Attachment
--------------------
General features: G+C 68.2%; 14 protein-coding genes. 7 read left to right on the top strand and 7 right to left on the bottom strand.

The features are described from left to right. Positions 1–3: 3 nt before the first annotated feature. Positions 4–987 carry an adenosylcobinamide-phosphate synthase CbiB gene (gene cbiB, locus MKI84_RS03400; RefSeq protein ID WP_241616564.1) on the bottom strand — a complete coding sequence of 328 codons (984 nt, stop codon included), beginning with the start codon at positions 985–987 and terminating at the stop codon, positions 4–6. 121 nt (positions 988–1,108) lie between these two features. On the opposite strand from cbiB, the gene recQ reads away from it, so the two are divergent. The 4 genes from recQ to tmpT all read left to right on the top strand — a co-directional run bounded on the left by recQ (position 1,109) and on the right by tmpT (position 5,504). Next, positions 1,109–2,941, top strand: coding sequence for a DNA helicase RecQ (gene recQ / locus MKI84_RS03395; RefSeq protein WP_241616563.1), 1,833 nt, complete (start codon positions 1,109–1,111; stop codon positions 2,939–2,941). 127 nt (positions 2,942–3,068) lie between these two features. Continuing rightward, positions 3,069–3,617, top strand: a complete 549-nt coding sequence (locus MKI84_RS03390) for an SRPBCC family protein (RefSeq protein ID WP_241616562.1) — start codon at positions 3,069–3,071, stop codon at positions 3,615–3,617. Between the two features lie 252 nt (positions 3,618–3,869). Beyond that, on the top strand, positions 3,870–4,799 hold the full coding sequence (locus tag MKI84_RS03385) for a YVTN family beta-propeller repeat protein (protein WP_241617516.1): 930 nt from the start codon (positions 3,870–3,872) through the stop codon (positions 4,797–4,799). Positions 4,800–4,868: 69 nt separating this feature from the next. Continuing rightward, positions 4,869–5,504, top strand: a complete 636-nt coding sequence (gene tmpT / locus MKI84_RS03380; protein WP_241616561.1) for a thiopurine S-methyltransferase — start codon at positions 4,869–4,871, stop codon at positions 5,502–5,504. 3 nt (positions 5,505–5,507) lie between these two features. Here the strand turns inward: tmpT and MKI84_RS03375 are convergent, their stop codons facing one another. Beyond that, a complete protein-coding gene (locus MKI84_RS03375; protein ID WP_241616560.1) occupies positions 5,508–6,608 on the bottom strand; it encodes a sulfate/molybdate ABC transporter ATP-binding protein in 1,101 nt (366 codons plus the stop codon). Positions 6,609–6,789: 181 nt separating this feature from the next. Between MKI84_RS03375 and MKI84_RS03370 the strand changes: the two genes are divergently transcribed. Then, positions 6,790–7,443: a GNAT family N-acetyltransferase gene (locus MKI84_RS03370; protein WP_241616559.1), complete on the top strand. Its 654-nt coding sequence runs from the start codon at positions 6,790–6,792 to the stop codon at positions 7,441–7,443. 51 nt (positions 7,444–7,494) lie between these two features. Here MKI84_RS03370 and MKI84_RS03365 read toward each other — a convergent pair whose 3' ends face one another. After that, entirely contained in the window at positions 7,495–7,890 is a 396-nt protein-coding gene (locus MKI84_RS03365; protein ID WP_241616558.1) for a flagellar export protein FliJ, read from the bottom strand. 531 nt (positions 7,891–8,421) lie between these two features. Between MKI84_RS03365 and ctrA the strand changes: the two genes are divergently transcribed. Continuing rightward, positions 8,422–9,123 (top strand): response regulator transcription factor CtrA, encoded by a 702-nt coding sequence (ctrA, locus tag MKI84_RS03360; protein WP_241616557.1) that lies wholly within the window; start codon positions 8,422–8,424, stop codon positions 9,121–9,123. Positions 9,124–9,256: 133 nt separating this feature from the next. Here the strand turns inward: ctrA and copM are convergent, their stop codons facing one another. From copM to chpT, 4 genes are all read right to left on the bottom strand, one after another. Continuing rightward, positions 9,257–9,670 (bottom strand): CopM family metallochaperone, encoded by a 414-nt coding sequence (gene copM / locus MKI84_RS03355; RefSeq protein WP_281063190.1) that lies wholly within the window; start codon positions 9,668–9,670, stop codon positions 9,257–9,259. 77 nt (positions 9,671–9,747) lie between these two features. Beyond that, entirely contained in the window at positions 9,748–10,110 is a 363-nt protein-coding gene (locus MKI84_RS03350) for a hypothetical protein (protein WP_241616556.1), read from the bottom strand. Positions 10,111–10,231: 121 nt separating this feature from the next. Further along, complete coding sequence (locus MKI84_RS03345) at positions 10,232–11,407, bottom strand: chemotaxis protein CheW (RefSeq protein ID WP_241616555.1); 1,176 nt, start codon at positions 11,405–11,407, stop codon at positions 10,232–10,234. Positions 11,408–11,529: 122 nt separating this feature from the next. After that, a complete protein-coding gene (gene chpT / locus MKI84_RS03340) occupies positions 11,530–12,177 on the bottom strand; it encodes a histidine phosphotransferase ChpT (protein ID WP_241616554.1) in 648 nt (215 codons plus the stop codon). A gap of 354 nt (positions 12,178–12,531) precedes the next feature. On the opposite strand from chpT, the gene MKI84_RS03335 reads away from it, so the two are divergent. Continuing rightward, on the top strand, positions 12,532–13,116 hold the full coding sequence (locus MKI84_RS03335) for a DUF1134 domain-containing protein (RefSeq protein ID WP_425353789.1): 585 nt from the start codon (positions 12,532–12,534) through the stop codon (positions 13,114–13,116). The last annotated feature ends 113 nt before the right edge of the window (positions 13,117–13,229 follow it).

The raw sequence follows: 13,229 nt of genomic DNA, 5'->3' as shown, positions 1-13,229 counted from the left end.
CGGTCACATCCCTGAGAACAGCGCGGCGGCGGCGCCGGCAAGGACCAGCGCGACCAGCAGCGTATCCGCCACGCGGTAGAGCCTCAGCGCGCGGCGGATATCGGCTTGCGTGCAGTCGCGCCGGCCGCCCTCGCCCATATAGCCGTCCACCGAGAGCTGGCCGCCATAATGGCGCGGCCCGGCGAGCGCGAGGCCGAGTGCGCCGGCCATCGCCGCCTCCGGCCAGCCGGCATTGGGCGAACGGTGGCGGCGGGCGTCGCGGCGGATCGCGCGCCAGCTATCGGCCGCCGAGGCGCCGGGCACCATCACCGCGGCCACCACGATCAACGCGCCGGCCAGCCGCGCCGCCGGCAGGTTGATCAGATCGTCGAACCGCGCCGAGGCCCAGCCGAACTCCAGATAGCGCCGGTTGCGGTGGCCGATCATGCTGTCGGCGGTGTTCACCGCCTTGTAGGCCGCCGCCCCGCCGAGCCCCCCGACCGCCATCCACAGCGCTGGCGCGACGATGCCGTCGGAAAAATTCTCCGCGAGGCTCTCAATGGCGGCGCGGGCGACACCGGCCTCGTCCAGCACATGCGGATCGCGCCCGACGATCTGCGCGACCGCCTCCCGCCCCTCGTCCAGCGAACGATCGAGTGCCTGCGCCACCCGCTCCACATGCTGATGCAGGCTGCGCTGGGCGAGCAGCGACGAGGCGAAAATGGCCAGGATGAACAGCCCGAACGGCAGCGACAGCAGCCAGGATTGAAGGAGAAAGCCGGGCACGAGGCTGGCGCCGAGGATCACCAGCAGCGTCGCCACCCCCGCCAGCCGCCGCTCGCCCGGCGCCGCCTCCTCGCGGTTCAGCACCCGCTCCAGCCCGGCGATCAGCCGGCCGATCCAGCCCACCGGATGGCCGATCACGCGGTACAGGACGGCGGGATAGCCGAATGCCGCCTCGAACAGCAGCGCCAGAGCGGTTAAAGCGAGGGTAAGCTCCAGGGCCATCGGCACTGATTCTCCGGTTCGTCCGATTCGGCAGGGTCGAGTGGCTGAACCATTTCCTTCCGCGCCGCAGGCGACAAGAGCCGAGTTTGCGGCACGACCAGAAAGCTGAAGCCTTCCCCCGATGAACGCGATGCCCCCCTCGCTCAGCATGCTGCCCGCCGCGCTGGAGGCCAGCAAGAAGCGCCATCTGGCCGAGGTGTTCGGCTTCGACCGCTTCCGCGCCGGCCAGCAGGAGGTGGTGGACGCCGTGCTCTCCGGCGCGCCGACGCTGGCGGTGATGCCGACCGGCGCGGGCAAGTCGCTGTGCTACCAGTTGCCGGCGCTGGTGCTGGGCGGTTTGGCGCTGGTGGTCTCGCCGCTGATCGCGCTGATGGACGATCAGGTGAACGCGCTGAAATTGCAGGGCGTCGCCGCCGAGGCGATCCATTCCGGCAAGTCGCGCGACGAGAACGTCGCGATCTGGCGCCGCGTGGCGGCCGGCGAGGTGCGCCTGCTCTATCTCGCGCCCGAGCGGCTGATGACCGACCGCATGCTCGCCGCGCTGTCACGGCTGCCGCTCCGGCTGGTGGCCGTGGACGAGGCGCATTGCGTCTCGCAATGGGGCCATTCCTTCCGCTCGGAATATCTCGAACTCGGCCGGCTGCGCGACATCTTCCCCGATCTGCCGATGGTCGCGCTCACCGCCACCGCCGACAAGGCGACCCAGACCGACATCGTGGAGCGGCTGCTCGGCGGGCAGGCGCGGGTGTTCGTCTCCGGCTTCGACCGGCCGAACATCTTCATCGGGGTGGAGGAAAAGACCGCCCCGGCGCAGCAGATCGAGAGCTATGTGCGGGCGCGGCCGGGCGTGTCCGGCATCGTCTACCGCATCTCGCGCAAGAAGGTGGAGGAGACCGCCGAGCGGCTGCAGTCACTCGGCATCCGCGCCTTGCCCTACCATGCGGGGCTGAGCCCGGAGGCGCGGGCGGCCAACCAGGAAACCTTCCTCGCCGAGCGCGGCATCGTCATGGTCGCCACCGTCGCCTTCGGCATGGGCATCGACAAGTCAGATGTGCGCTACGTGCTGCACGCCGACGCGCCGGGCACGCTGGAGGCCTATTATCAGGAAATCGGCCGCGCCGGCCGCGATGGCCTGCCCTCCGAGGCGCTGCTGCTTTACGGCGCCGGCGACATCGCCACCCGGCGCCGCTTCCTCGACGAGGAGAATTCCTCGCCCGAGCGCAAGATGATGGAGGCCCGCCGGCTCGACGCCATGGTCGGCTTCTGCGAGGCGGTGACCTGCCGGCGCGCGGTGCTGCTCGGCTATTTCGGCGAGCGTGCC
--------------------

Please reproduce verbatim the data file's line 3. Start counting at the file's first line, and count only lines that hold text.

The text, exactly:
The raw sequence follows: 13,229 nt of genomic DNA, 5'->3' as shown, positions 1-13,229 counted from the left end.